Wednesday, October 15, 2014

Raptor and non-raptor count summaries, 7-14 October 2014

This has been another great week at Hawk Ridge, filled with a great diversity of raptors and fantastic fall color. Raptor migration has been steady. From 3-10 October we had a very prolonged period of NW winds, and the raptors responded to these ideal conditions, with over 1,000 hawks counted for six days in a row from 4-9 October. The majority of this flight has been Sharp-shinned Hawks, but good numbers of most other species have been seen as well. A high diversity of raptors is typical for this period in early October when early season species such as kestrels and broad-wings mix with late season species such as Rough-legs and Golden Eagles. In late September we began seeing noticeable numbers of adult male Sharp-shinned Hawks, so it seemed that perhaps the end of the Sharp-shin migration was nearing (adult males are the last age group to come through), but all week we have been amazed at the number of Sharpies zooming through, most of which are adults, and many of which are adult males. The peak for Sharpies was on October 8th when 1185 were counted. Other accipiters were plentiful all week as well, including 16 Cooper’s on October 8th and 18 Northern Goshawks on October 9th. An adult Red-shouldered Hawk flew over the ridge on 14 October, the second Red-shoulder of the season. During the next few weeks, we should see peak numbers of goshawks, Golden Eagles, Bald Eagles, and Red-tailed Hawks. It’s a very exciting time of year at Hawk Ridge!

juvenile Northern Goshawk flying directly in front of the counting platform- too close to fit in the frame! It has been a great week for goshawks- although most have juvenile birds like this one, three adult-type birds have also been seen

Adult Sharp-shinned Hawk going for the owl decoy! Rather amazing numbers of Sharpies have been moving through, including a peak of 1185 on 10 October, most of which were seen before noon, including a peak hour of 313 (!) , when the gangs of Sharpies lining the Ridge looked almost like migrating robins
One of the highlights of the week was this adult Red-tailed Hawk which made several passes at the owl decoy right in front of a crowd of visitors!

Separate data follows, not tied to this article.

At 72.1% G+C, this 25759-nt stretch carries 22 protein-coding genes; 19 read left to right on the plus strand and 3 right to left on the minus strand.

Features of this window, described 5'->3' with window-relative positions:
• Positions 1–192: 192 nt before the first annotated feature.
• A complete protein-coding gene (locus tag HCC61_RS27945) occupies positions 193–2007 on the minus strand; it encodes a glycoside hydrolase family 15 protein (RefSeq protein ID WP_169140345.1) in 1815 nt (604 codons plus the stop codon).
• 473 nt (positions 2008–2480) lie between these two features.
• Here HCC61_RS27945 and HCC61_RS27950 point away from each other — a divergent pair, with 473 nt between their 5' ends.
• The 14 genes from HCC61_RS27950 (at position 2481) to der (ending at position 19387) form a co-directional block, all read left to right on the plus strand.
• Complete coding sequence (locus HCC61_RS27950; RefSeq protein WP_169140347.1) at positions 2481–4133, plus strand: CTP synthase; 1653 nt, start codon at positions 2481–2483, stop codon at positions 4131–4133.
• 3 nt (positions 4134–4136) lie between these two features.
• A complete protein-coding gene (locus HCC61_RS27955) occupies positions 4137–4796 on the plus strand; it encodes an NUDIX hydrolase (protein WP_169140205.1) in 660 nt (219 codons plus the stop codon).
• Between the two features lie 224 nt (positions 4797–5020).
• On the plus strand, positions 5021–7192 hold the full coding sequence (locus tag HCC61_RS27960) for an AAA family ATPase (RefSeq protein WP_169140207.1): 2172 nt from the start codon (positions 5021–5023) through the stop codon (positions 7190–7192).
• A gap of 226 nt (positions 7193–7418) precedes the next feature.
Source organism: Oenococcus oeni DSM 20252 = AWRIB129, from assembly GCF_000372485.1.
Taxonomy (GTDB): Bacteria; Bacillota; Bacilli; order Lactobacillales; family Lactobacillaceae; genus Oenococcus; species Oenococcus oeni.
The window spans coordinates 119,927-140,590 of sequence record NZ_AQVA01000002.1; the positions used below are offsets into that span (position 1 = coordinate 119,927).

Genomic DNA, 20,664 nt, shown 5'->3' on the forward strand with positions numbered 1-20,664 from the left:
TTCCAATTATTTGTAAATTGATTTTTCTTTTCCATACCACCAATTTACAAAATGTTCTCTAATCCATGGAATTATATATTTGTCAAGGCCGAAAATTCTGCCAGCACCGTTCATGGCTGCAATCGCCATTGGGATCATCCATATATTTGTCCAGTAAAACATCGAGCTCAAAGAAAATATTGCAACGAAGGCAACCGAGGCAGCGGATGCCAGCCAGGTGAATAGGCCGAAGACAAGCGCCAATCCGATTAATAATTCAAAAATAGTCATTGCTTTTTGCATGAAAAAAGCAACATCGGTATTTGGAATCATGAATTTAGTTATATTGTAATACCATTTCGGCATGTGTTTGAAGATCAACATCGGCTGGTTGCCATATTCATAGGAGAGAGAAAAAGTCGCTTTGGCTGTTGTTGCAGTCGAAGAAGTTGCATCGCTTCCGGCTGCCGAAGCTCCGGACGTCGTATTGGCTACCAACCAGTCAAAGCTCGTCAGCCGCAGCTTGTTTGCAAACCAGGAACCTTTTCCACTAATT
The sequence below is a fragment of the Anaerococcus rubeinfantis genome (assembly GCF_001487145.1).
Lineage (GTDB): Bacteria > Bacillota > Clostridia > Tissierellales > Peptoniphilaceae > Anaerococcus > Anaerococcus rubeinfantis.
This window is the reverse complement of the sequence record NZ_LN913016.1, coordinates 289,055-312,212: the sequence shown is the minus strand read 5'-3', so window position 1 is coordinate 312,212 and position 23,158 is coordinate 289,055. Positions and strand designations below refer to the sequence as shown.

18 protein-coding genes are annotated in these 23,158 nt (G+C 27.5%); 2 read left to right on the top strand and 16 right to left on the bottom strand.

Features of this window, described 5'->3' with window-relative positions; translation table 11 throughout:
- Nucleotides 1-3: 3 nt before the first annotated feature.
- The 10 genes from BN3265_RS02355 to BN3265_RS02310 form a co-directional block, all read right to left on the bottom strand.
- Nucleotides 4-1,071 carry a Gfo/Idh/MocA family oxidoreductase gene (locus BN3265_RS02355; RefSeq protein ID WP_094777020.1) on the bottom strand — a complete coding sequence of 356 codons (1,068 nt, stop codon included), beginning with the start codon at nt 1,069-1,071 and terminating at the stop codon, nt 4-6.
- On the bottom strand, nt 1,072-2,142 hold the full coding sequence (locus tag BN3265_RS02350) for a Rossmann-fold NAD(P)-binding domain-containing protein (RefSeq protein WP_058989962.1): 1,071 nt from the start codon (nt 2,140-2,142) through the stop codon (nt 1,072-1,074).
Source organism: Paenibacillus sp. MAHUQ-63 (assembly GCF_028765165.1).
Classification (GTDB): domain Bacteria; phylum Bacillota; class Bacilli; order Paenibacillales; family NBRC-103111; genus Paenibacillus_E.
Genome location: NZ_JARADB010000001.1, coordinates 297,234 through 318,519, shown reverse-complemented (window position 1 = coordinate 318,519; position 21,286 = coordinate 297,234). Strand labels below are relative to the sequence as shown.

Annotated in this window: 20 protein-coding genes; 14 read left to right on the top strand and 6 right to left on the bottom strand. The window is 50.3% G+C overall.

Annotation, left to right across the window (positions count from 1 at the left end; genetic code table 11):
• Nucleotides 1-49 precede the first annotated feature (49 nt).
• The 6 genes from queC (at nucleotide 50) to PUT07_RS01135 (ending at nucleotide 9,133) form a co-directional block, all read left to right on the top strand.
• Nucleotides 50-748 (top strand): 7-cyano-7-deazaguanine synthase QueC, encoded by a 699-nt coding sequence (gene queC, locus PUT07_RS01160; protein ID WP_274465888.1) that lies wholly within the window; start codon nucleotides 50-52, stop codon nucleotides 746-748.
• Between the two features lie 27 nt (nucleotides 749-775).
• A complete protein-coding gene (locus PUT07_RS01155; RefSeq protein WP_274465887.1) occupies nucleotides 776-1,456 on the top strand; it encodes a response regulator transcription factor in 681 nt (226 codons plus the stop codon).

Non-raptors have been relatively quiet this last week, following the amazing multiple-day flight of 3-6 October detailed in last week’s blog. In some ways it was a relief to see all those birds finally move on, since there was such high mortality among the ones that had been littering local roadsides for so many days. I am still puzzled why so many Yellow-rump and Palm Warblers took to feeding along the busy roadways. The highlight of the week was clearly the kinglet and creeper migration, something that had not been detected in such numbers here before. In the last ten days nearly 1,000 kinglets have been seen, which is more than ten times the number found in previous seasons. The peak flight was on 7 October when 262 Golden-crowned Kinglets (record high count for the state), 44 Ruby-crowned Kinglets, 153 unidentified kinglets, and 29 Brown Creepers were all seen. Most of this kinglet migration has been on the shore, where it occurs low in the trees or just above the trees.

Ruby-crowned Kinglet migrating just above the trees
Golden-crowned Kinglet migrating just above the trees. Although many kinglets were too quick to be identified, the face pattern between the two species was surprisingly easy to see in flight. Golden-crowns seemed much more likely to call than the Ruby-crowns, which helped when counting 262 Golden-crowns on 7 October!
 American Crow numbers have been building and will likely peak in the next week or two, when days of multiple thousands are likely. A set-up flight of 1,166 was tallied on 14 October. We continue to see more Common Ravens than usual, including 78 on 9 October and 74 on 10 October.  If this pace continues, we may see a record number of ravens by the end of the season, since the peak migration is usually not until late October or early November. A total of 750 ravens have already been counted. Purple Finches and Pine Siskins are moving in good numbers as well, including 506 Purple Finches on 10 October and 649 Pine Siskins on 11 October, but since finch flights are so unpredictable, its not clear whether more are to come or they have already peaked. Over 250,000 non-raptors have been counted this season so far, and there are many more to come! In the next few weeks we will see the tail end of American Robins, Eastern Bluebirds, Rusty Blackbirds, sparrows, etc., but we expect to see some later season species such as Snow Buntings, Pine Grosbeaks, Common Redpolls, and Northern Shrikes.

Fox Sparrow migrating over the trees. We have seen a surprising number of sparrows engaging in morning flight this year, many times more than previously. Over 50 Fox Sparrows have already been counted this season.
Dark-eyed Junco migrating overhead. Many more juncos have been seen migrating than usual, including some that  have been quite high. On 14 October with north winds, we saw many flocks of juncos high overhead! Nearly 3,000 juncos have been counted so far this season, and we will hopefully get another wave in the next few weeks.

American Robin flashing its red breast and underwings as it migrates by. This species is usually are most common migrant, and this year is no exception- over 60,000 have been counted so far, including an awesome flight of 23,395 on 4 October (third highest count to date)
view from the summit at Hawk Ridge in evening light with fall color
photos and text by
Karl Bardon
Count Director
Hawk Ridge Bird Observatory

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